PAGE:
How to Use “We Shall Not Be Moved” In the Classroom

    “We Shall Not Be Moved” transforms itself into a song to remember Black History, Civil Rights, freedom rights around the world, and the power of music with its simplistic style perfect for learning in the music classroom. Perfect for exploring in class or performances, and easily integrated into-

    • Black History Month,
    • Women’s History Month
    • Hispanic Heritage Month
    • Juneteenth
    • Civil Rights Lessons
    • World History

    Table of Contents

    1. Protest & Spiritual Black History Song w/Orff Arr. on TPT
    2. Origins of the Song
      1. African-American Spiritual
      2. Early 20th Century
      3. 1930s Labor Rights Song
      4. “I Shall Not” to “We Shall Not”
      5. Union Song to FREEDOM Song
        1. The Freedom Singers at the March on Washington, 1963
      6. The Benefit of Protest Songs
        1. Mavis Staples
      7. “No Nos Moverán”
        1. No Nos Moverán with Joan Báez
      8. The Song Travels Around the World
    3. Summary
    4. Verses
    5. Performance Videos
      1. Mississippi John Hurt
      2. Rhiannon Giddens
    6. Books to Reference
    7. References
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    The Jumping Game Easy Brain Break Activity For Your Classroom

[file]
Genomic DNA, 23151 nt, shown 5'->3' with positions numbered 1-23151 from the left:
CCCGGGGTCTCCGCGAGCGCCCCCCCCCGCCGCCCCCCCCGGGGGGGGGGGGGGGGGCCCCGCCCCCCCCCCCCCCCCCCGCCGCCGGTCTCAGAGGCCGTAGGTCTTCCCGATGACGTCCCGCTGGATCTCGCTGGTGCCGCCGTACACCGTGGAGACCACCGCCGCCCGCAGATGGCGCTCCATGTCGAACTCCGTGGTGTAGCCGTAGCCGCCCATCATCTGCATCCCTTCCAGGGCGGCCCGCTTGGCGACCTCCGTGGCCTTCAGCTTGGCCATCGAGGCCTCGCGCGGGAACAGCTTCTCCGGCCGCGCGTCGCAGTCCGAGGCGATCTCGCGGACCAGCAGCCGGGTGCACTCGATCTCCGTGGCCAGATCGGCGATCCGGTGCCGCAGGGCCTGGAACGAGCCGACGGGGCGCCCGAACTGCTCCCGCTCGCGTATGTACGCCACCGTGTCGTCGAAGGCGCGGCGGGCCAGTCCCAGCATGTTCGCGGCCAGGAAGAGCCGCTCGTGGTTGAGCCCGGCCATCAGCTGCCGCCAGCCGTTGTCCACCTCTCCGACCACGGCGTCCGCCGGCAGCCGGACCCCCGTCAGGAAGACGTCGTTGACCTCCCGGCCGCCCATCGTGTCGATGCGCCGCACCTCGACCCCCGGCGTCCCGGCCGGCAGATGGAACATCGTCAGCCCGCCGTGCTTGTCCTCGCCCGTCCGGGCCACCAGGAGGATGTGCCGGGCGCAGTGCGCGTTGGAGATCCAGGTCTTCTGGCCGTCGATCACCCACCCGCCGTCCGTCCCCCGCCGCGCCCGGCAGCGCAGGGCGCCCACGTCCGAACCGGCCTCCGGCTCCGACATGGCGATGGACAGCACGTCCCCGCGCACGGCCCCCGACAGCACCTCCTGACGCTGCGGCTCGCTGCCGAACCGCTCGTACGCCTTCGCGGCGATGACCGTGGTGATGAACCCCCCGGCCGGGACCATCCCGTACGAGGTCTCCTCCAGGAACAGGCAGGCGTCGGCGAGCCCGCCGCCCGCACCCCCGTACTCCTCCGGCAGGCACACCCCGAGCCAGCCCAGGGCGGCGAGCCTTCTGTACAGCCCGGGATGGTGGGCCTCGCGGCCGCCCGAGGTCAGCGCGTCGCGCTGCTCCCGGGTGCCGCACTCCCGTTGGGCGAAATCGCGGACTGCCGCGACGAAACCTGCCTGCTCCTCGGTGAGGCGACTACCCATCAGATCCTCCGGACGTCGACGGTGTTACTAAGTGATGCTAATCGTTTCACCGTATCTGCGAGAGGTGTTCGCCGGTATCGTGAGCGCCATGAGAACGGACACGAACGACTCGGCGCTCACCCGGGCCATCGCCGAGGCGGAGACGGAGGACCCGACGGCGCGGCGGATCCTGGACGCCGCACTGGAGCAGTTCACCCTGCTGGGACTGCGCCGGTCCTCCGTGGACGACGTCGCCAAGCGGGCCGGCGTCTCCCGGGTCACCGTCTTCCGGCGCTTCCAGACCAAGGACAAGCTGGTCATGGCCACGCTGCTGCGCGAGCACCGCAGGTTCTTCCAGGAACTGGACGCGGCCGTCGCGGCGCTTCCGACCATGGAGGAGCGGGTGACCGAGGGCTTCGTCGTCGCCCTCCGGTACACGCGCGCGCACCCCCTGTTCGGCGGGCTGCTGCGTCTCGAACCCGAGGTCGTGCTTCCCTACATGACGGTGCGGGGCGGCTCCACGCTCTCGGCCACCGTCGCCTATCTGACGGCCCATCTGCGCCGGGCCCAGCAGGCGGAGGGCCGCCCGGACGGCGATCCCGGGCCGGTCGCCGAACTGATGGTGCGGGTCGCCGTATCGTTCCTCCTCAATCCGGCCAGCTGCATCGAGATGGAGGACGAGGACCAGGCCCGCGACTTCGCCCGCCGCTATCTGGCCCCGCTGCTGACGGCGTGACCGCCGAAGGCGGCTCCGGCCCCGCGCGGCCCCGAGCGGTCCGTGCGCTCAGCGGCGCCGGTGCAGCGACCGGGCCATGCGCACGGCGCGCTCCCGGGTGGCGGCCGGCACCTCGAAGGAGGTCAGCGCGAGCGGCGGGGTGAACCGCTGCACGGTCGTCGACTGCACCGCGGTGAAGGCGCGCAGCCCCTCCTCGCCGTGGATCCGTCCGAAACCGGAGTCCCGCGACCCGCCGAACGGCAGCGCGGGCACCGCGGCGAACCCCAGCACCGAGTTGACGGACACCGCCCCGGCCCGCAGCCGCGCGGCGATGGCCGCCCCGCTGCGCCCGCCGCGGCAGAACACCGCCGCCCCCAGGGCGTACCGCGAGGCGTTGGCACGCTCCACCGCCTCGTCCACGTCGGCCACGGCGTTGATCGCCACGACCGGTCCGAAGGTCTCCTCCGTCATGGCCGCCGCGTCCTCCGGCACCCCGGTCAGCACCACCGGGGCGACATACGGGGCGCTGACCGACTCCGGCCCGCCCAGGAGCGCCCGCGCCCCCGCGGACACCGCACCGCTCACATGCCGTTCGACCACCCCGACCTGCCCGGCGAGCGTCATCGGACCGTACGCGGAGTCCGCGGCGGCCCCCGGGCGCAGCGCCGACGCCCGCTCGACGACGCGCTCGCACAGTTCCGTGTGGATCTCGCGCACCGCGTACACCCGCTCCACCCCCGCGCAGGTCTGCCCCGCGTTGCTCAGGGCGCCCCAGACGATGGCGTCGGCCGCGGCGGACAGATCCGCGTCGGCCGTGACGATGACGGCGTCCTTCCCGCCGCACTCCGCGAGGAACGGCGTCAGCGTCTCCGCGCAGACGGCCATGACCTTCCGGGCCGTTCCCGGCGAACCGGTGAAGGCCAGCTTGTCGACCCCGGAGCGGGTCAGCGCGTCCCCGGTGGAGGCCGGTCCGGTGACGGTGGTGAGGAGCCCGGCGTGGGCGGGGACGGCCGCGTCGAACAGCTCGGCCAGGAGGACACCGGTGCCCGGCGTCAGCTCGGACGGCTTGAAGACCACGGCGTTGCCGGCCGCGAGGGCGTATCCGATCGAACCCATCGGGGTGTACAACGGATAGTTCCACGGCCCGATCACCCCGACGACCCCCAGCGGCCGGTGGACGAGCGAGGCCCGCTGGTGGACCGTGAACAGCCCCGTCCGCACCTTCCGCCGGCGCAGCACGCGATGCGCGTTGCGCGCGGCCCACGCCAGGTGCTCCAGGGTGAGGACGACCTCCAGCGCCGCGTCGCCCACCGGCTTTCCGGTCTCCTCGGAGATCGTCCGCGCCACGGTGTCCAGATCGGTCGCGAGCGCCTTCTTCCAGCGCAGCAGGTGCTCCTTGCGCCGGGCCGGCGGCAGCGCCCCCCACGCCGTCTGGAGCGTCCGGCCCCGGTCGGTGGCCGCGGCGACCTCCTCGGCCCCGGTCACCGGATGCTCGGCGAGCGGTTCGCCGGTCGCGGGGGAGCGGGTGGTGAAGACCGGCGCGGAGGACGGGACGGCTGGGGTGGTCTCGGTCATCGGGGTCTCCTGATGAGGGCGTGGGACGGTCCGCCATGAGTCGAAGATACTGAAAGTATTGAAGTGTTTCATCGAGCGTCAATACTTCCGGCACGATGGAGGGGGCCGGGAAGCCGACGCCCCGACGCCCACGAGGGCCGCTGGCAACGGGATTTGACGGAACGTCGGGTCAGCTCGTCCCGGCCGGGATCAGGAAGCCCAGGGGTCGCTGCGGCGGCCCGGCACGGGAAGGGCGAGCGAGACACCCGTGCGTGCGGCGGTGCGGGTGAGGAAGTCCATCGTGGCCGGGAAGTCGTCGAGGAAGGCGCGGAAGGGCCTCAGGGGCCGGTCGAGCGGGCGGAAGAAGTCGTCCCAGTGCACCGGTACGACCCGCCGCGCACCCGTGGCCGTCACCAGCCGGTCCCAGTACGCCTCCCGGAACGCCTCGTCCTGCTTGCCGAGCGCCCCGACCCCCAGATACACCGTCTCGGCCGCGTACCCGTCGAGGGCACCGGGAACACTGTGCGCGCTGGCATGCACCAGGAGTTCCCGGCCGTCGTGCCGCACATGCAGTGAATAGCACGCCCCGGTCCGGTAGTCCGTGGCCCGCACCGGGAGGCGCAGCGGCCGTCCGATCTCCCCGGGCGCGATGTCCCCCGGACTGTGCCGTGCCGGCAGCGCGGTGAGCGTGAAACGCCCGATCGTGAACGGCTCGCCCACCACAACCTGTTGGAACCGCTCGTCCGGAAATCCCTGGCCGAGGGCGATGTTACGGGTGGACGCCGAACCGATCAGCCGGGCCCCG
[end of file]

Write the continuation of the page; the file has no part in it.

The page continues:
You need to have several “tricks” to pull out of your back pocket when kids need to have a break, to expend some energy, to divert attention from something else going on in the room (a potential meltdown for ex.), to prepare them for a high-concentration activity, or when you the teacher need to have a mental break yourself.

    And so, the Jumping Game was born!

    • Stand in a circle
    • Play a song with a good beat (see Spotify playlist below)
    • T stands on the outside of the circle and taps a child on the shoulder.
    • That child goes into the middle and begins to jump
    • Prepare kids for the jumping game by talking about how they can be creative by using feet together, feet apart, 1 and 2-foot jumping/hopping, use of arms, bending knees, turning as you jump, etc.
    • Everyone in the circle imitates the leader in the middle
    • T occasionally comments about some of the fine points of the jumper. “Ooh, did you see how they alternated bending their elbows as they jumped?”
    • Tap the next child in the circle after about 10 seconds, continuing to make your way around the circle.
    • In a class of 25, this gave the class about 4 minutes of jumping.

    The Music

    I used anything with a good beat that I knew would engage the kids. If we were near a seasonal event, I’d play something related.

    Here’s my Spotify list of some possibilities or use the player below!